Our first stop was the Church of the Nativity – poorly timed with some tour bus groups. Stooping to enter through the Door of Humility, about 4 feet high and 2 feet wide, we arrived in the main part of the church. There appeared to be some restorations underway, we looked around and then joined the masses waiting to enter another room that lead down to the lower level - to what’s believed by many to be the birthplace of Jesus. It was very crowded and the entrance small with steep stairs. People within were singing hymns, many were crying, the air felt thick with so much emotion. The alter and supposed birth spot of Jesus didn’t look like much to me, but it was the energy in the room that felt special. 

Across the street in Manger Square a large display and tents were set up for those on strike. The goal was to get the attention of international news organizations and of course, Trump, who was planning to visit the Church the following day. Trump ended up canceling his visit to the church and, though I don’t think it was ever confirmed, it’s believed to have been canceled to avoid those demonstrating in the square. We eventually learned that everyone was striking in solidarity with the Palestinian prisoners who were on day 36 of their hunger strike. The prisoners in Israeli jails were protesting the conditions and calling for better healthcare, more family visits, landline telephones, an end to solitary confinement, and the Israeli practice of detention without trial. 

We took a short walk around Bethlehem, it felt eerie with all the shops closed and the streets mostly empty. After a minor, but frustrating, dispute with another English-speaking man who spoke on behalf of our taxi driver on whether it would be open and the cost of getting there, we were on our way to Herodium and Shepherd’s Field. Though interesting, neither were highlights for me. I did enjoy the view from Herodium, a fortress and palace combo, built sometime between 23 and 15 BCE on the top of a hill in the desert. It was also great to be there during the call to prayer, the different calls echoing across the desert from the various neighborhoods below. 

While driving around we got a stronger sense of how desolate the area felt, with most everyone staying in doors for the strike. We also began to notice a lot of heavily armed Israeli security forces, and street closures in preparation for a visit from the Palestinian President, Mahmoud Abbas. There were some young Palestinian guys driving around in a red car with two giant Palestinian flags sticking out of the windows on either side. It seemed like they were trying to annoy the officers, but we weren’t sure. I wish I could have gotten a photo of it.

The last stop was a section of the separation wall. It’s hard to find the right words to describe it. It was a solemn experience and it felt important for us to see it up close and read the messages written on it - some of them referencing Trump’s Mexico wall. A bunch of Palestinian guys were there hanging out including one running a little shop selling Banksy souvenirs and spray paint - in case we wished to leave our own mark on the wall. We bought a few post cards in support of their operation.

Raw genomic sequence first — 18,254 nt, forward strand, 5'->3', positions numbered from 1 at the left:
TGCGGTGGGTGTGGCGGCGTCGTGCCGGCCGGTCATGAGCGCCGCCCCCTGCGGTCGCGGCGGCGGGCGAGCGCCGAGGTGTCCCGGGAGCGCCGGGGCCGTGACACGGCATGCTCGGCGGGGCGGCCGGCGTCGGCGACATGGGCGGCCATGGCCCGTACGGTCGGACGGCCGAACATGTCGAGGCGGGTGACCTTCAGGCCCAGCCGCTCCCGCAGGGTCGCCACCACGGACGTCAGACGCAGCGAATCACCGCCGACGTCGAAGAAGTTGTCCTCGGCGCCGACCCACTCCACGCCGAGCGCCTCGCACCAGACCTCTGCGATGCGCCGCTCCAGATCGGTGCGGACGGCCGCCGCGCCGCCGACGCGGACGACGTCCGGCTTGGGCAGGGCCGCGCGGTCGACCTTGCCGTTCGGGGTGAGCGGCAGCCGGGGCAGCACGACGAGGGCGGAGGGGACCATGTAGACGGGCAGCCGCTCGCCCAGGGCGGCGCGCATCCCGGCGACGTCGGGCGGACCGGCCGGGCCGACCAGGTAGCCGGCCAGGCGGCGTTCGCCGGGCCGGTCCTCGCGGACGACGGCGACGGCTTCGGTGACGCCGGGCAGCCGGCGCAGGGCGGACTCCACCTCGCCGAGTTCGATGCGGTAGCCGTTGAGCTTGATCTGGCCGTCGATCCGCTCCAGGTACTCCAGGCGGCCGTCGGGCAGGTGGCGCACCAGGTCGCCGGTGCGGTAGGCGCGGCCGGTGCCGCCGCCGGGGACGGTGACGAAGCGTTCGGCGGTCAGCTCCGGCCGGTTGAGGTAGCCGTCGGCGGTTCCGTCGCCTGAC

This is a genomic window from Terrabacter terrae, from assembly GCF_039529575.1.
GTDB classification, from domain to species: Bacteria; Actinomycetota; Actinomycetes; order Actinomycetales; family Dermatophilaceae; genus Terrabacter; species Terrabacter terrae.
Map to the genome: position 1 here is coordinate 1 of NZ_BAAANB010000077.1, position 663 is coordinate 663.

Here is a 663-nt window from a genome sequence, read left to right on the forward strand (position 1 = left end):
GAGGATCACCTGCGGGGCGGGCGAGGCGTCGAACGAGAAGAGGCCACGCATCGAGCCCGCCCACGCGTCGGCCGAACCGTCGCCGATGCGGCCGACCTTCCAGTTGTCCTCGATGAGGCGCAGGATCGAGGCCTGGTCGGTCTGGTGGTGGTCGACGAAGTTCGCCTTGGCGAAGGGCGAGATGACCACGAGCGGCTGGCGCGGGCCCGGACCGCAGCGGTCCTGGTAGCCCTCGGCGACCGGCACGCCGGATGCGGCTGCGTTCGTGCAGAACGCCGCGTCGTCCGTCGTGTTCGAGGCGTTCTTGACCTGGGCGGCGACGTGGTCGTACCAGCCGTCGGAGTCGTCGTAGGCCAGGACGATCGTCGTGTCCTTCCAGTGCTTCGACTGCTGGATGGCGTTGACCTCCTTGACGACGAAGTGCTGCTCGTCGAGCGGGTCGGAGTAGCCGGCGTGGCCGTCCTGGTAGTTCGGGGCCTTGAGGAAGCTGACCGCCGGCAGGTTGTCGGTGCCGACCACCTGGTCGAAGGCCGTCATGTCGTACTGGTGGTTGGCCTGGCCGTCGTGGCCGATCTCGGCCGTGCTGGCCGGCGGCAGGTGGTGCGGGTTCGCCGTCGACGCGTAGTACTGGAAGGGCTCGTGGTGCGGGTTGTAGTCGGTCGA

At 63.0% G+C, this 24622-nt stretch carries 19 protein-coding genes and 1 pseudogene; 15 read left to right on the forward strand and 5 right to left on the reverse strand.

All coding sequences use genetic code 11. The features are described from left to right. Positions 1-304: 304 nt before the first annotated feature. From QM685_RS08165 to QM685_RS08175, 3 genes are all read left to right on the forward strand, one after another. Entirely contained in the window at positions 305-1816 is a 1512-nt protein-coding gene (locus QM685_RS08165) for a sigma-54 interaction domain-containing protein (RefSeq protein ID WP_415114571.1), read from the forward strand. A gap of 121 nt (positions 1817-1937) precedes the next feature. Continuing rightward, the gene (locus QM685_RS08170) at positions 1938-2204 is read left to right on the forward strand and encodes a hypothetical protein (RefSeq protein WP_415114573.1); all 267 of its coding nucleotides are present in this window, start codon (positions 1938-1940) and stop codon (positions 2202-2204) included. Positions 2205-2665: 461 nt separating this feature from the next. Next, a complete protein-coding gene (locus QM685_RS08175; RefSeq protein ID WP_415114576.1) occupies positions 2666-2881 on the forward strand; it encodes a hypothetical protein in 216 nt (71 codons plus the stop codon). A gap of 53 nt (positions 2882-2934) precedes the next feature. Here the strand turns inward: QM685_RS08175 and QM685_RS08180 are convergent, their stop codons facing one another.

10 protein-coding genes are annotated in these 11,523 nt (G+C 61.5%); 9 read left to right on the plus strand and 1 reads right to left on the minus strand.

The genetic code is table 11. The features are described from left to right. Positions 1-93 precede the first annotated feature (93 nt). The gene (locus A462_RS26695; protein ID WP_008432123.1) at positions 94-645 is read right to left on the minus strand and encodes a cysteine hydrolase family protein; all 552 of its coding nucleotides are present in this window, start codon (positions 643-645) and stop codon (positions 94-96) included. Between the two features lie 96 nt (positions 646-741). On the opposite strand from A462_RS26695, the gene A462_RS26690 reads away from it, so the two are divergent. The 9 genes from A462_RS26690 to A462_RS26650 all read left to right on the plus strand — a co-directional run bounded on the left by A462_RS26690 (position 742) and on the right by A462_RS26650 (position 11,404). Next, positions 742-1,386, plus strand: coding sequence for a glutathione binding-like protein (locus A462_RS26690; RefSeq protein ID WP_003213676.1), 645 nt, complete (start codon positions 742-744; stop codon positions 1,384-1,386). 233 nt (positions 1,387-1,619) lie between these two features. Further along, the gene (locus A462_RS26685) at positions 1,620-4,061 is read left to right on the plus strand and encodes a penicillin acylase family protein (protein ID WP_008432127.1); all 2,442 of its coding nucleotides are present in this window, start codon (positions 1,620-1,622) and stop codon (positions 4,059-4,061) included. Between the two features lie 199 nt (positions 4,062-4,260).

Unfortunately, we got into yet another argument with the taxi drivers, this time the redshirted fellow reappeared to argue with us. There was a misunderstanding over the price of things and eventually we ended up paying nearly three times the original agreed upon sum. At the end of it all he laughed and told us he liked us more than Trump, which we think was meant as a good-natured compliment, but it stung us a bit like an insult – he’s not a man we want to be associated with… We slowly walked along the wall, our taxi following close behind, until we settled up.

As the end of our walk, we arrived at Banksy’s The Walled Off Hotel. A trip highlight for sure. It felt surreal and out of place and but also a perfect artistic response to the political situation there. And let’s be honest, I love Banksy and it was my first time seeing anything he’s done in person. Greeted by a monkey bellhop spilling clothing all over the sidewalk, we entered through red velvet curtains into an opulent lounge with Banksy artwork on the walls and a piano that played itself. It felt a bit like walking onto the set of a Wes Anderson film with the piano from Westworld as the centerpiece. Fanciful and humorous. The wide windows and balcony facing an intentionally oppressive view of the separation wall just a few yards away, allowing the visitor to sit on a plush seat sipping a mocktail and contemplating all messed up things humans do to one another. All the guest rooms in the hotel have the same view from the same artfully ironic vantage point. 

Behind the lounge is an excellent museum devoted to documenting and explaining the political situation to visitors, helping everyone to understand how we all ended up in this mess. On the floor above is a gallery space for local artists to display and sell their work. The woman working there was so friendly and excited to hear we were from the US. She was full of hope for Trump’s visit thinking he’d be the one to finally bring peace to her homeland. We just smiled and nodded, not wanting to take that away from her. As MLK once said, “We must accept finite disappointment, but never lose infinite hope.”